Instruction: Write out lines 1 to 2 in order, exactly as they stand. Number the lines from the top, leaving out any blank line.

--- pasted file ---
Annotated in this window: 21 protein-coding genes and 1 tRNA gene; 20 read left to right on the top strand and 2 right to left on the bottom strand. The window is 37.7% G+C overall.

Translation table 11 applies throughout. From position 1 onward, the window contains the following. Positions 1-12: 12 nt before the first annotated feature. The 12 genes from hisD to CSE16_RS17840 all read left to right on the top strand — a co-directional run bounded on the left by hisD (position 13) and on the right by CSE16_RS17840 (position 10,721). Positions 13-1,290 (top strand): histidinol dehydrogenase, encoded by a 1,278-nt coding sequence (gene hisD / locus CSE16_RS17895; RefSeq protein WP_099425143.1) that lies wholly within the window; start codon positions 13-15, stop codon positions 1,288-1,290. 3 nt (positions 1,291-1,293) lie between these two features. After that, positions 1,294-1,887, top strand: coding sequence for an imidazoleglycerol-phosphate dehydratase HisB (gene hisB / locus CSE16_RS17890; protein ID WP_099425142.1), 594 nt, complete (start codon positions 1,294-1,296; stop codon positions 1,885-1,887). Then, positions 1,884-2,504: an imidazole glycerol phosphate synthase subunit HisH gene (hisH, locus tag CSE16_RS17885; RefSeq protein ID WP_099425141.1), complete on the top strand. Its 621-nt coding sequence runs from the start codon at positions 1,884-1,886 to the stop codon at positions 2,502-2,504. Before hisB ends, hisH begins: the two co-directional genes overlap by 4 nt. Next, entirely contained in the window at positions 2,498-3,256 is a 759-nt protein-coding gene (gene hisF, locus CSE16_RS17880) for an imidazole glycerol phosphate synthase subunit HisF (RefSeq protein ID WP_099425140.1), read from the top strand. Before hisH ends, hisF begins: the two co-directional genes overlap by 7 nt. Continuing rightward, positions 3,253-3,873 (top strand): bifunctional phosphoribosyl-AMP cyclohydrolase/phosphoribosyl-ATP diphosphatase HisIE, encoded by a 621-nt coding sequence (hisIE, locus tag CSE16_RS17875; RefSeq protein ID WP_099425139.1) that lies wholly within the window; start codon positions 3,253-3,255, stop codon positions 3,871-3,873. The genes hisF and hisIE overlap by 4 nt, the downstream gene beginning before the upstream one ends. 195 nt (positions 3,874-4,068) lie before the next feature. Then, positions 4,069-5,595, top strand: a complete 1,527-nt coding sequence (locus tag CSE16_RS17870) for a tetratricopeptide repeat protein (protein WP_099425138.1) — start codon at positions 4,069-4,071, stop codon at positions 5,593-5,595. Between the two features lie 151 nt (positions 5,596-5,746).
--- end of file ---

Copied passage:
Annotated in this window: 21 protein-coding genes and 1 tRNA gene; 20 read left to right on the top strand and 2 right to left on the bottom strand. The window is 37.7% G+C overall.

Translation table 11 applies throughout. From position 1 onward, the window contains the following. Positions 1-12: 12 nt before the first annotated feature. The 12 genes from hisD to CSE16_RS17840 all read left to right on the top strand — a co-directional run bounded on the left by hisD (position 13) and on the right by CSE16_RS17840 (position 10,721). Positions 13-1,290 (top strand): histidinol dehydrogenase, encoded by a 1,278-nt coding sequence (gene hisD / locus CSE16_RS17895; RefSeq protein WP_099425143.1) that lies wholly within the window; start codon positions 13-15, stop codon positions 1,288-1,290. 3 nt (positions 1,291-1,293) lie between these two features. After that, positions 1,294-1,887, top strand: coding sequence for an imidazoleglycerol-phosphate dehydratase HisB (gene hisB / locus CSE16_RS17890; protein ID WP_099425142.1), 594 nt, complete (start codon positions 1,294-1,296; stop codon positions 1,885-1,887). Then, positions 1,884-2,504: an imidazole glycerol phosphate synthase subunit HisH gene (hisH, locus tag CSE16_RS17885; RefSeq protein ID WP_099425141.1), complete on the top strand. Its 621-nt coding sequence runs from the start codon at positions 1,884-1,886 to the stop codon at positions 2,502-2,504. Before hisB ends, hisH begins: the two co-directional genes overlap by 4 nt. Next, entirely contained in the window at positions 2,498-3,256 is a 759-nt protein-coding gene (gene hisF, locus CSE16_RS17880) for an imidazole glycerol phosphate synthase subunit HisF (RefSeq protein ID WP_099425140.1), read from the top strand. Before hisH ends, hisF begins: the two co-directional genes overlap by 7 nt. Continuing rightward, positions 3,253-3,873 (top strand): bifunctional phosphoribosyl-AMP cyclohydrolase/phosphoribosyl-ATP diphosphatase HisIE, encoded by a 621-nt coding sequence (hisIE, locus tag CSE16_RS17875; RefSeq protein ID WP_099425139.1) that lies wholly within the window; start codon positions 3,253-3,255, stop codon positions 3,871-3,873. The genes hisF and hisIE overlap by 4 nt, the downstream gene beginning before the upstream one ends. 195 nt (positions 3,874-4,068) lie before the next feature. Then, positions 4,069-5,595, top strand: a complete 1,527-nt coding sequence (locus tag CSE16_RS17870) for a tetratricopeptide repeat protein (protein WP_099425138.1) — start codon at positions 4,069-4,071, stop codon at positions 5,593-5,595. Between the two features lie 151 nt (positions 5,596-5,746).